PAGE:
Morice used the boat to deliver Molly and Irving Gordon to nearby Memorial Medical Center on Wednesday, they said. The next day, as a nightmarish scene inside the dark, humid hospital was finally ending, Morice was one of 10 boaters who helped evacuate the last patients out of Memorial, he and the Gordons said, dropping them on dry ground at St. Charles Avenue.


Morice used gas siphoned from cars on the upper floors of Memorial's parking garage to power the boats he and several friends used in rescue missions that week.


Sometime in September or October, Morice returned to the home on State Street Drive and spoke to Lyons' wife, he said, explaining why he had taken their boat. He later e-mailed the Lyons a picture of him using the boat to rescue people.


In January, he received a letter from Mills noting that the Lyons had received less than half the replacement value of the boat and its motor from their insurance.


The letter asked Morice for $12,000 to "settle this matter."


Morice said he thought the letter was "a joke" and paid little attention to it until this month, when the lawsuit was filed.


The lawsuit accuses Morice of taking the boat "solely to promote himself and his law practice." Although he appeared in several newspapers in the storm's aftermath, Morice said he never sought the publicity.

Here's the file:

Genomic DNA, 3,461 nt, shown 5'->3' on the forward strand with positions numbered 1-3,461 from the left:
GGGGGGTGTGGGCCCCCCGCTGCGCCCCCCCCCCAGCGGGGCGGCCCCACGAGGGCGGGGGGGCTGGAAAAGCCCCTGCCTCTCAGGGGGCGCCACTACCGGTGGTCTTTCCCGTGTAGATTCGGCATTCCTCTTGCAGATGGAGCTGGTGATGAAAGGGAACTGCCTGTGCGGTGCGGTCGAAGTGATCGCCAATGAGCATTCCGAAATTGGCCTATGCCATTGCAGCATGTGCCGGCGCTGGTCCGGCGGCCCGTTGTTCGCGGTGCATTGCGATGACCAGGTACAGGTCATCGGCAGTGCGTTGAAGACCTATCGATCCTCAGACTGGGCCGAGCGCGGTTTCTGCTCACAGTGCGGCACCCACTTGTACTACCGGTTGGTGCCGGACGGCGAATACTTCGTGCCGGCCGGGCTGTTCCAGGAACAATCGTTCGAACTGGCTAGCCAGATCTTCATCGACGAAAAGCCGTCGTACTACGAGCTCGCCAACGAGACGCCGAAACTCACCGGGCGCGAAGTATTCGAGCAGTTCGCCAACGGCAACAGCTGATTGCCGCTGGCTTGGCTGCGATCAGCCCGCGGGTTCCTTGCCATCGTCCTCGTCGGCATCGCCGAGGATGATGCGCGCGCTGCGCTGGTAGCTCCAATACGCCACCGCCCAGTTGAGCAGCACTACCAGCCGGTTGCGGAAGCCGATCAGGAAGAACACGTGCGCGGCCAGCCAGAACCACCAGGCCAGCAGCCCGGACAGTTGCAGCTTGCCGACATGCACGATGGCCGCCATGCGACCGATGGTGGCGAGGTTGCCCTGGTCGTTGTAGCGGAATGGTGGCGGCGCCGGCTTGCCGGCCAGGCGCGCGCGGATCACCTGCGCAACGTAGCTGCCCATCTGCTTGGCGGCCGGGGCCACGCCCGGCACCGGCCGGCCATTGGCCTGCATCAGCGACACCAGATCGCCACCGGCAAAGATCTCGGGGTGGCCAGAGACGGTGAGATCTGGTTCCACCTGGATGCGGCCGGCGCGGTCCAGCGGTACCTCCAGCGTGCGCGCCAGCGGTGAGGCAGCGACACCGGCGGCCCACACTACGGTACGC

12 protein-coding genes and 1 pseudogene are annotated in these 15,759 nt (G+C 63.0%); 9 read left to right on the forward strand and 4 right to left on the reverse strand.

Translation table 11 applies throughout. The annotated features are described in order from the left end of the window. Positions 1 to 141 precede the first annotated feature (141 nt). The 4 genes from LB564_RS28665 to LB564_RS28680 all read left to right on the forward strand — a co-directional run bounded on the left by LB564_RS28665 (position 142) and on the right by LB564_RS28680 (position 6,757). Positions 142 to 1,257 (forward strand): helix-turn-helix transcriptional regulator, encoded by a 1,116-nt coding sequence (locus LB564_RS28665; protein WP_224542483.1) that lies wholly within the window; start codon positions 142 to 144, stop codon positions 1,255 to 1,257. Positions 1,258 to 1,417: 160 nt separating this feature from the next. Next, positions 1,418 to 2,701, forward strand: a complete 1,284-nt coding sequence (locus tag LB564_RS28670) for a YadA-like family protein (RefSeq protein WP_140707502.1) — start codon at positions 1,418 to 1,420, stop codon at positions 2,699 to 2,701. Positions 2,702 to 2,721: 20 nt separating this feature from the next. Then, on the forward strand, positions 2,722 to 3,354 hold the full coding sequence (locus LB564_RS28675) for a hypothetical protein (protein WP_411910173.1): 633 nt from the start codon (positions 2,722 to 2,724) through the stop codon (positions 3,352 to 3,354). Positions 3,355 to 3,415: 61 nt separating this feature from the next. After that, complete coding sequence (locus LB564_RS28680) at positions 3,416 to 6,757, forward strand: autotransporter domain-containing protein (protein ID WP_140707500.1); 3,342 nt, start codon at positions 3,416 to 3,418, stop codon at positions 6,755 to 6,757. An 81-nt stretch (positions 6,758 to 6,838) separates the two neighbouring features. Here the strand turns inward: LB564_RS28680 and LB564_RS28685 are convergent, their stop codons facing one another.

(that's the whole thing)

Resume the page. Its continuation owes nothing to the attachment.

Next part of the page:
Mills said Morice could have been more responsible when he took the Lyons' boat.


"If I felt I had to take the boat I would have at least left a note," Mills said.


Morice's reaction? "Next time there's a major storm or natural disaster and I'm called to save lives, I'll try to remember to bring a pen and paper," he said.

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Just goes to show you where morality and the law collide. Because, obviously the guy who stole the boat was doing the moral thing but not the legal.


Depending on how serious they take this, which I'll bet not very, he could get a very light sentence. But, I think it'll probably be thrown out like everybody else.


It's still well within the rights of the dude who got it stolen to sue, legally. But, I agree, it's also in very bad taste to do so.

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The guy who stole the boat did nothing wrong in a civil matter. Our common law has a very old defense to certain torts such as conversion, thats a greater good defense.


The classic example is a man who during a fire burns down a property in order to prevent the fire from spreading. In this case he is not liable. So morice is not liable.


Furthermore, Buckeye, you mention a light sentence, I dont know if you've done depper research into this matter but from that article alone it doesnt mention criminal charges at all. So here Morice did the morally correct thing and the legally correct thing as well b/c he did not violate any laws, criminal nor civil.